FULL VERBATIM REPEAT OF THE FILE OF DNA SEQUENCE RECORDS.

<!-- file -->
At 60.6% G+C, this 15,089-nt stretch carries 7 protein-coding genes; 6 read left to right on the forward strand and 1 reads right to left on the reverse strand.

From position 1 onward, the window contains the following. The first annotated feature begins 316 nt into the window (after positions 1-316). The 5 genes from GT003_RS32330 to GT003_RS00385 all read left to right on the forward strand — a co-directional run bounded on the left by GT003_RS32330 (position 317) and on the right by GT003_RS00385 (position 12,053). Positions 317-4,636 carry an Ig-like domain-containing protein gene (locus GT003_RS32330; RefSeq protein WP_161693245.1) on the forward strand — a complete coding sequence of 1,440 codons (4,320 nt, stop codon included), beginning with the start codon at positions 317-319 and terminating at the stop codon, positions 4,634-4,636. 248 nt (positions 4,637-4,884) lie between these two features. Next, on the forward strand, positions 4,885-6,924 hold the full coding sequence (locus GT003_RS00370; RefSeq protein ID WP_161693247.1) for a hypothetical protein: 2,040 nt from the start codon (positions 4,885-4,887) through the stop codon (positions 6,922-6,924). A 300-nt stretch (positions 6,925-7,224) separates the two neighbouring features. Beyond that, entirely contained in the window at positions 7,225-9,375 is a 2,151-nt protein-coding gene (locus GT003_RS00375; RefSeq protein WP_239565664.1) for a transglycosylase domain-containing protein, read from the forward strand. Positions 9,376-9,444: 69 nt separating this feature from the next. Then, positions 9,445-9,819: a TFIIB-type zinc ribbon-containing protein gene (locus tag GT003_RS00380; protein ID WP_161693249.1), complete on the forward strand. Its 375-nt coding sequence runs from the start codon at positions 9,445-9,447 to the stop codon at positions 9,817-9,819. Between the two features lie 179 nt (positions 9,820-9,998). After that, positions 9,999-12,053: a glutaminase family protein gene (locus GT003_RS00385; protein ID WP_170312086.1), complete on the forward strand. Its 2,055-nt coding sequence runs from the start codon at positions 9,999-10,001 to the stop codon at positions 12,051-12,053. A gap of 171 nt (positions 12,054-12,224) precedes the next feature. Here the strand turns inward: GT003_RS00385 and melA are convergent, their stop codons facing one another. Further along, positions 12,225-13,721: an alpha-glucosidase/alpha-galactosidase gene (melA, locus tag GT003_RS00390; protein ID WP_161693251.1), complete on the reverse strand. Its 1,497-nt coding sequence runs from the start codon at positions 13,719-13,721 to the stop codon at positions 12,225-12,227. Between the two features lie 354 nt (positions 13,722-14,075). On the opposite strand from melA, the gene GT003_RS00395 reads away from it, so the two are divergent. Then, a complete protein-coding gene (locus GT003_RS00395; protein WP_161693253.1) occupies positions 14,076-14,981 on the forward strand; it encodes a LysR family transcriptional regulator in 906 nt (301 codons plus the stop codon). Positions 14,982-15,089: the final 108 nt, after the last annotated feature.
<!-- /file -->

At 60.6% G+C, this 15,089-nt stretch carries 7 protein-coding genes; 6 read left to right on the forward strand and 1 reads right to left on the reverse strand.

From position 1 onward, the window contains the following. The first annotated feature begins 316 nt into the window (after positions 1-316). The 5 genes from GT003_RS32330 to GT003_RS00385 all read left to right on the forward strand — a co-directional run bounded on the left by GT003_RS32330 (position 317) and on the right by GT003_RS00385 (position 12,053). Positions 317-4,636 carry an Ig-like domain-containing protein gene (locus GT003_RS32330; RefSeq protein WP_161693245.1) on the forward strand — a complete coding sequence of 1,440 codons (4,320 nt, stop codon included), beginning with the start codon at positions 317-319 and terminating at the stop codon, positions 4,634-4,636. 248 nt (positions 4,637-4,884) lie between these two features. Next, on the forward strand, positions 4,885-6,924 hold the full coding sequence (locus GT003_RS00370; RefSeq protein ID WP_161693247.1) for a hypothetical protein: 2,040 nt from the start codon (positions 4,885-4,887) through the stop codon (positions 6,922-6,924). A 300-nt stretch (positions 6,925-7,224) separates the two neighbouring features. Beyond that, entirely contained in the window at positions 7,225-9,375 is a 2,151-nt protein-coding gene (locus GT003_RS00375; RefSeq protein WP_239565664.1) for a transglycosylase domain-containing protein, read from the forward strand. Positions 9,376-9,444: 69 nt separating this feature from the next. Then, positions 9,445-9,819: a TFIIB-type zinc ribbon-containing protein gene (locus tag GT003_RS00380; protein ID WP_161693249.1), complete on the forward strand. Its 375-nt coding sequence runs from the start codon at positions 9,445-9,447 to the stop codon at positions 9,817-9,819. Between the two features lie 179 nt (positions 9,820-9,998). After that, positions 9,999-12,053: a glutaminase family protein gene (locus GT003_RS00385; protein ID WP_170312086.1), complete on the forward strand. Its 2,055-nt coding sequence runs from the start codon at positions 9,999-10,001 to the stop codon at positions 12,051-12,053. A gap of 171 nt (positions 12,054-12,224) precedes the next feature. Here the strand turns inward: GT003_RS00385 and melA are convergent, their stop codons facing one another. Further along, positions 12,225-13,721: an alpha-glucosidase/alpha-galactosidase gene (melA, locus tag GT003_RS00390; protein ID WP_161693251.1), complete on the reverse strand. Its 1,497-nt coding sequence runs from the start codon at positions 13,719-13,721 to the stop codon at positions 12,225-12,227. Between the two features lie 354 nt (positions 13,722-14,075). On the opposite strand from melA, the gene GT003_RS00395 reads away from it, so the two are divergent. Then, a complete protein-coding gene (locus GT003_RS00395; protein WP_161693253.1) occupies positions 14,076-14,981 on the forward strand; it encodes a LysR family transcriptional regulator in 906 nt (301 codons plus the stop codon). Positions 14,982-15,089: the final 108 nt, after the last annotated feature.